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Most Scheme implementations provide one or more
ways to represent blocks of data which are fundamentally
binary in nature - they are opaque sequences of 8-bit
bytes whose structure is to be interpreted at the
application level.  This is particularly important
for efficient I/O, and for other host system interfaces
such as pathnames which may not be valid strings.

SRFI-4 provides multiple uniform vector data-types, of
which the u8vector often gets special treatment as a
general container of binary data.  R6RS provides only
a byte-vector data-type, similar to the u8vector, with
an API that allows accessing other machine numeric types
from any offset.  We need to decide what, if any, binary
data type we will provide in WG1, including any read/write

If you view the bytes as primarily textual (as in the
pathname case), then it makes sense to provide an
external representation which allows ASCII.  PLT, for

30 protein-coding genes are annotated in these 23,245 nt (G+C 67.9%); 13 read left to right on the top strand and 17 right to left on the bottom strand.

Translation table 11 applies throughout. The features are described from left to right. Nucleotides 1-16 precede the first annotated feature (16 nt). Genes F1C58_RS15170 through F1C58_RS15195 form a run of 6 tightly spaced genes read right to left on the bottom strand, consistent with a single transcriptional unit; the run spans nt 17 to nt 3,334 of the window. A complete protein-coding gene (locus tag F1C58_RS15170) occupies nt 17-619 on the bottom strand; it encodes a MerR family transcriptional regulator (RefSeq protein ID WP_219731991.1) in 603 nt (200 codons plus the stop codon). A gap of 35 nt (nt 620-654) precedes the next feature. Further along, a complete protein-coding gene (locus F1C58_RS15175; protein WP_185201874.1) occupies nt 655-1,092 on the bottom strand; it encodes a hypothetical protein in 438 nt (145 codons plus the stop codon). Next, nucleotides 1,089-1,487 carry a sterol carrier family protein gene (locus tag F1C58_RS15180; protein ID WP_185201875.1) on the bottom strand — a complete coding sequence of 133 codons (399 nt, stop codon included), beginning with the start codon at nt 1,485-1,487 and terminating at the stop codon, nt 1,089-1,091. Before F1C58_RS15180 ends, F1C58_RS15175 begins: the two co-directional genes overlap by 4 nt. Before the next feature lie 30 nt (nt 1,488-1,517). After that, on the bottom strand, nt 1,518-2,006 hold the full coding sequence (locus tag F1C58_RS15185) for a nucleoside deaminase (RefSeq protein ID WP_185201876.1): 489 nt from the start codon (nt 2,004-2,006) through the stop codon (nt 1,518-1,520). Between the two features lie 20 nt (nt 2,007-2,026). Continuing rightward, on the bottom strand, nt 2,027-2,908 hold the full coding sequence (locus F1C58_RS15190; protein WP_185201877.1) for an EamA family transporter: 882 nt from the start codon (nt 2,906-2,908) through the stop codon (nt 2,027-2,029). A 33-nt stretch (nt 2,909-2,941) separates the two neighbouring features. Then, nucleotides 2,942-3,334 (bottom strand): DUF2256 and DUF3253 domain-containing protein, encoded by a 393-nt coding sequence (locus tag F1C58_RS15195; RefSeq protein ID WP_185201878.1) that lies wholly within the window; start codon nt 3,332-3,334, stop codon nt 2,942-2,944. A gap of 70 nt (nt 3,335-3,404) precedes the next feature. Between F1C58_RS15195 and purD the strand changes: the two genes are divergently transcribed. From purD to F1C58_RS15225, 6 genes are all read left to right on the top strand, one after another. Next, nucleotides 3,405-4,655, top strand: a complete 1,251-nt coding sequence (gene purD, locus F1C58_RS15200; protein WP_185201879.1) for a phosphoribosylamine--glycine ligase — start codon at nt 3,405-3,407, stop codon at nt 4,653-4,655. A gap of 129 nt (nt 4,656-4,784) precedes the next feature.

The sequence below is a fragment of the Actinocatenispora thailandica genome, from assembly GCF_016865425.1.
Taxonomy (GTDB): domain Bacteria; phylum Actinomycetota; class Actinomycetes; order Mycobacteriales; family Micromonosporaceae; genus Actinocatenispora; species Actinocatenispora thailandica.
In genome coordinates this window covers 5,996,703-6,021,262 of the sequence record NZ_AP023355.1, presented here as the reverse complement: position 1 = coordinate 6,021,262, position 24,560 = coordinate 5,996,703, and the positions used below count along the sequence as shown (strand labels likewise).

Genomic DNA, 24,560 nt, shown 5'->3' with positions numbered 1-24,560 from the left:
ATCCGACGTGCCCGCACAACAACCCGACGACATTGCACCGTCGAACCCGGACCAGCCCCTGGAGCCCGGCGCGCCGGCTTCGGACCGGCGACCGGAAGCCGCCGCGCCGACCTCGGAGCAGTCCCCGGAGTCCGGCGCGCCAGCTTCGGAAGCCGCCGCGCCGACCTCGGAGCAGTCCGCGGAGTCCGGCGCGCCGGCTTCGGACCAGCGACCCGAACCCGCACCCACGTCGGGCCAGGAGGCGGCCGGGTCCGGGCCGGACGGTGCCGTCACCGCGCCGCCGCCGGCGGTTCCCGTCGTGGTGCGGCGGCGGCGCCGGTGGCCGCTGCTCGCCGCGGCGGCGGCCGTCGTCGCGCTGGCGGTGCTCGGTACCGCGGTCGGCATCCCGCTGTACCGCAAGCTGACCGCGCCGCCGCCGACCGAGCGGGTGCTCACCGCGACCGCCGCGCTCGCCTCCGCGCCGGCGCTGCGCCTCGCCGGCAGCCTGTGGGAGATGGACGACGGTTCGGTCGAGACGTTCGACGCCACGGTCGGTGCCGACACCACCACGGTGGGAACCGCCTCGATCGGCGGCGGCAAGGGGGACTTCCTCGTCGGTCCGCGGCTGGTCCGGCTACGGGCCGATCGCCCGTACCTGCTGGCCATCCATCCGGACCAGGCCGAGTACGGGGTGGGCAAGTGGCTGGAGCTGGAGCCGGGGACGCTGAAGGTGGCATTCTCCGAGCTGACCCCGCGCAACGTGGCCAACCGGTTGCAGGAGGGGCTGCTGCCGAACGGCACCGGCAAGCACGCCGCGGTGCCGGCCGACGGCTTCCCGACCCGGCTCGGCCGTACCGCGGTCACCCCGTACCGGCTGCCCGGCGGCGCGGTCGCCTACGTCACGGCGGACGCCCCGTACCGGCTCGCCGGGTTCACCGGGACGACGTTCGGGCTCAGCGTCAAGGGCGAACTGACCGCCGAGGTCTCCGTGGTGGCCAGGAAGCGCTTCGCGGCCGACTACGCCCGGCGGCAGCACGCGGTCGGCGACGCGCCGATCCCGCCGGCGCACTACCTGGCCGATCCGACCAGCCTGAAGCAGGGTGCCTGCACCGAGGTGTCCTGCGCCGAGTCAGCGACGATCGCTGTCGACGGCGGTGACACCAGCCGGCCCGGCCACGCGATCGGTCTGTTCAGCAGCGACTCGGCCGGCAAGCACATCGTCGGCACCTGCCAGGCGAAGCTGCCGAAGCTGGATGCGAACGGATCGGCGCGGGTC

instance provides


where the \0 indicates a NULL byte.

On the other hand, if you view the bytes as primarily
binary, then it makes sense to encode each of the bytes
as an integer, so the above example becomes

  #vu8(65 66 67 0 68 69 70)

Erlang allows mixing both, where numbers are taken as
individual bytes and ASCII strings are flattened.  So
the same example becomes

  #vu8("ABC" 0 "DEF")

The #vu8 is the R6RS syntax.  SRFI-4 uses #u8.  The
former has the advantage that only one letter is taken
up after the #, leaving room for more future syntax
extensions (SRFI-4 uses #u, #s and #f).  The latter
has the advantage that it's more widely implemented.


2010-04-29 20:39:51